Student Rally in Amiens: Puppetry of Exile

Amiens is well known for its puppetry. This week, students from all over the world came to show off their own puppeteering skills. Their projects were developed under the theme of “Exile.” The youth gathered in the middle of Amiens on Friday, May 18 to rally people to the cause so close to their hearts. Read on for details of their project, an interview with a student and a photo-essay of the puppet march. Their creations are gorgeous!

Continue reading “Student Rally in Amiens: Puppetry of Exile”

Ambling in Amiens, The “Venice” of France

Amiens is friend to no weatherman: her cloud breaks and spots of drizzle make for predictions no more successful than your telephone soothsayer’s.IMG_1832When visiting Limoges in late February, my friend told me about his mother’s gaffe when she moved there from Amiens. She would go everywhere with an umbrella wedged under her arm. Her first friends in the neighborhood gently teased: why, they asked, would she lug that thing with her on sunny days? It was a holdover habit from her youth, she admitted. One day in Amiens might have announced with a crisp morning sun, transitioned quickly to drizzle, breathed through a streak in the clouds and, finally, simpered into foggy evening.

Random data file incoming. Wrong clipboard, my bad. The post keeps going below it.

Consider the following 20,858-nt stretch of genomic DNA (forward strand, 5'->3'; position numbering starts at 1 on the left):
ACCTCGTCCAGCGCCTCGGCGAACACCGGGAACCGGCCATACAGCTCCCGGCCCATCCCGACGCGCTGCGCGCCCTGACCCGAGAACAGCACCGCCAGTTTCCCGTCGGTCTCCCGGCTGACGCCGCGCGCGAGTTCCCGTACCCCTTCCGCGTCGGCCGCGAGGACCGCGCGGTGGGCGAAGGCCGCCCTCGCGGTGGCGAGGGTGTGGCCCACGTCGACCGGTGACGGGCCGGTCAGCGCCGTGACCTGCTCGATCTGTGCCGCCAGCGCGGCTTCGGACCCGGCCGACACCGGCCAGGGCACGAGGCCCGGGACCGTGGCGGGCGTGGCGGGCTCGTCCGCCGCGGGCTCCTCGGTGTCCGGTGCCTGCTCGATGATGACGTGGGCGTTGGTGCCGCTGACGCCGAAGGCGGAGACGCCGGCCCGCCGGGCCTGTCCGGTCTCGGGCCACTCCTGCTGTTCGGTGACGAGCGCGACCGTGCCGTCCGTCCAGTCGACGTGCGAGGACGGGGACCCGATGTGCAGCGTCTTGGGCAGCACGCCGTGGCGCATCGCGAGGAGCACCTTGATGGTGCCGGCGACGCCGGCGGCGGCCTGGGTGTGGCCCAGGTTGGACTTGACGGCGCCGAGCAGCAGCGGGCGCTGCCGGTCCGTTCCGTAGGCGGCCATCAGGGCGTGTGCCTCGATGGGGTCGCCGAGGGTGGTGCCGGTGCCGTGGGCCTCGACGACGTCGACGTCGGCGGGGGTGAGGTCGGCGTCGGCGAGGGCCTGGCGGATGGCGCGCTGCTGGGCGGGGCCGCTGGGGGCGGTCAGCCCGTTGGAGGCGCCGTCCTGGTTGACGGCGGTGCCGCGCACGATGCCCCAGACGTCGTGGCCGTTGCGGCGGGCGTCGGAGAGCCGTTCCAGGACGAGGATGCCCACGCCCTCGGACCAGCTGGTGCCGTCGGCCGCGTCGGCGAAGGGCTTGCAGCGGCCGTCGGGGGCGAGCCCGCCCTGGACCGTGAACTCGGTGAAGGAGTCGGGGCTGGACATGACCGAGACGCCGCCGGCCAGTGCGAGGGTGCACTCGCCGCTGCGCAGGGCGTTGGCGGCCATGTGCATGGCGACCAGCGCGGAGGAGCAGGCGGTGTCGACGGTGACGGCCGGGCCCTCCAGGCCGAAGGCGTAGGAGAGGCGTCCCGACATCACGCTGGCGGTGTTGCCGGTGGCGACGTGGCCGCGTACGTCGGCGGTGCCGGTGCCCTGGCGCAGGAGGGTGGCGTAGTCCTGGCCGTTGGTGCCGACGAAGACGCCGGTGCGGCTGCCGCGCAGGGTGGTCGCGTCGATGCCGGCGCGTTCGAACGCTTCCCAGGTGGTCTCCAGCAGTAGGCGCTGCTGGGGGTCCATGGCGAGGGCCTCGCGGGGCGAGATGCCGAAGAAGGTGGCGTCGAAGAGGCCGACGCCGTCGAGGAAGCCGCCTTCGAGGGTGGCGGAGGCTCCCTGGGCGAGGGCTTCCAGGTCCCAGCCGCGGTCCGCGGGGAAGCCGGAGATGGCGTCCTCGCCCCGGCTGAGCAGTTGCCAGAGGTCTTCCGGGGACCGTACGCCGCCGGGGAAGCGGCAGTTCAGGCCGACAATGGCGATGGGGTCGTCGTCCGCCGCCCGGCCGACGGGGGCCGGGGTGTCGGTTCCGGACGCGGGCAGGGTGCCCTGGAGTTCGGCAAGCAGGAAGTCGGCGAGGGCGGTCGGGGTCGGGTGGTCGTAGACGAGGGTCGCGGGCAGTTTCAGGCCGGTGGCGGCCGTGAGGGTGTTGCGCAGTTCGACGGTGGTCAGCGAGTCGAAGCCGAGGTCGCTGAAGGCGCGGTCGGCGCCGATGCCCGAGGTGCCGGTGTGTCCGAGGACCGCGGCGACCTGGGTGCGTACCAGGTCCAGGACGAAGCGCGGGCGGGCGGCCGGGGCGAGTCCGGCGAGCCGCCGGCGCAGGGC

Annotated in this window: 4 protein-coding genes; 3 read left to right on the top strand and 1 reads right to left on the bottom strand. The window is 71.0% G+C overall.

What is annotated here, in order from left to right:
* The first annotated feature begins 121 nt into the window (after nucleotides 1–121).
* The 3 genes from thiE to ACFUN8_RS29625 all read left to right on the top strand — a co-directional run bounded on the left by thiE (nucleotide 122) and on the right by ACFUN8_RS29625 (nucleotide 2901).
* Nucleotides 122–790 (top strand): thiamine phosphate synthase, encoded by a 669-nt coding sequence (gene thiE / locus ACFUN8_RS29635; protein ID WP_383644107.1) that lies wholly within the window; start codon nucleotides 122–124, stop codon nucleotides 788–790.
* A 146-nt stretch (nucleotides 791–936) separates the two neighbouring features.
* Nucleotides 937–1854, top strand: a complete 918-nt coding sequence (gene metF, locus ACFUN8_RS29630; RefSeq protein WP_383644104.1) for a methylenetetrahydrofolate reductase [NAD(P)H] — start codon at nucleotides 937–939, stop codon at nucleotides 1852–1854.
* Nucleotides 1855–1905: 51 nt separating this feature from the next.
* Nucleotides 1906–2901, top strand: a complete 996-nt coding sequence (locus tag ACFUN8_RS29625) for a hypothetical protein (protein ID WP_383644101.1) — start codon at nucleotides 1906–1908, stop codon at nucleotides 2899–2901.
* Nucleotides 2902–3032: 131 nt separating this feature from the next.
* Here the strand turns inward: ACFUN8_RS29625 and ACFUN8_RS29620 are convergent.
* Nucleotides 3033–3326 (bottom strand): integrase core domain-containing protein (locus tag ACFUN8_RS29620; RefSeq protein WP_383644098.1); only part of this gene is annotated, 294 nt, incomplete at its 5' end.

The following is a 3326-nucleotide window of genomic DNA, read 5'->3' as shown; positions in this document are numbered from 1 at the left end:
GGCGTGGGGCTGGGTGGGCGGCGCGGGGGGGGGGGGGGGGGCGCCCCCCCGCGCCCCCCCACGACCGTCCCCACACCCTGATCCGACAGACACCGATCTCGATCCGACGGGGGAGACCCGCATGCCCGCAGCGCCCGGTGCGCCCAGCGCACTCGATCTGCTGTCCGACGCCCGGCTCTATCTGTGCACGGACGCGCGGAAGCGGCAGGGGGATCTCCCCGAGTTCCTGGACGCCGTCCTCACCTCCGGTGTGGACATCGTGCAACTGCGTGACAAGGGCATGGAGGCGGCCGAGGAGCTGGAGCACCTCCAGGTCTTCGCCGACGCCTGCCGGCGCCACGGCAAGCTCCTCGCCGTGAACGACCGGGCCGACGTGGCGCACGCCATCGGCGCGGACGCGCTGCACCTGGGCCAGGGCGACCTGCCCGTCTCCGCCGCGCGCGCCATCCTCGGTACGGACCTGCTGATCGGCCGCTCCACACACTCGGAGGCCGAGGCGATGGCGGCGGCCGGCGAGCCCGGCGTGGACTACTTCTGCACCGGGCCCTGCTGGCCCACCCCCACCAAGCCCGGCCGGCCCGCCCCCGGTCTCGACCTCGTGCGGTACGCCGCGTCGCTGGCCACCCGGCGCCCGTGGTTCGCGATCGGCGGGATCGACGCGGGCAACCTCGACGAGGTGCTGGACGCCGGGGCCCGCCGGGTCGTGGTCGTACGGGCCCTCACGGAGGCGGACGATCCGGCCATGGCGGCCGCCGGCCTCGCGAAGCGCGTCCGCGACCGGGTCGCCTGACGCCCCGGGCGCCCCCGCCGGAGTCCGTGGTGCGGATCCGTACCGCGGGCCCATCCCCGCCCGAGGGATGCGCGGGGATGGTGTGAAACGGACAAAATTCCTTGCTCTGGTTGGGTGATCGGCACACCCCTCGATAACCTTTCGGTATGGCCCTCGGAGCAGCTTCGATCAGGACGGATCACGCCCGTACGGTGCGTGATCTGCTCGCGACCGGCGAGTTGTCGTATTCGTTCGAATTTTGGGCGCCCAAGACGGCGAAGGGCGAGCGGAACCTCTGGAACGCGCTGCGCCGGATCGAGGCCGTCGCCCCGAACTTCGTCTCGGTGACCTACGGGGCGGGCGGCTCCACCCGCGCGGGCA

Continue reading “Ambling in Amiens, The “Venice” of France”

To Belarus, to Minsk: Diamond City, Cultural Capital

For those looking for a break from the burbling streets of Paris or the boggled-eyed sightseers of Barcelona – Minsk is not a tourist city!IMG_1065

Belarus is one of those places that Western countries have reputed to be closed, repressed (the US stamped it an “outpost of tyranny” in 2005), and inaccessible for its travel restrictions.

Continue reading “To Belarus, to Minsk: Diamond City, Cultural Capital”

Others’ Cultures: Part 1

Habitus

I recently wrote a research proposal for a competition that would allow me to extend my stay in Comrat. The work would involve both a culminating paper and an ongoing storytelling project. Both would explore the nuances of belief, religion, magic and superstition in Gagauzia. I knew my tales would be meant mainly for an American audience, and proposed that Americans could learn a thing or two about truth and fact when reading my expositions.

I sent the thing off for feedback, and my step-aunt Ellie provided a galaxy of criticism! She recommended that I expand on the topic of how I would ethically approach cultural reporting. More importantly, though, she pushed me to consider how to treat people seriously – in writing and in person.

Continue reading “Others’ Cultures: Part 1”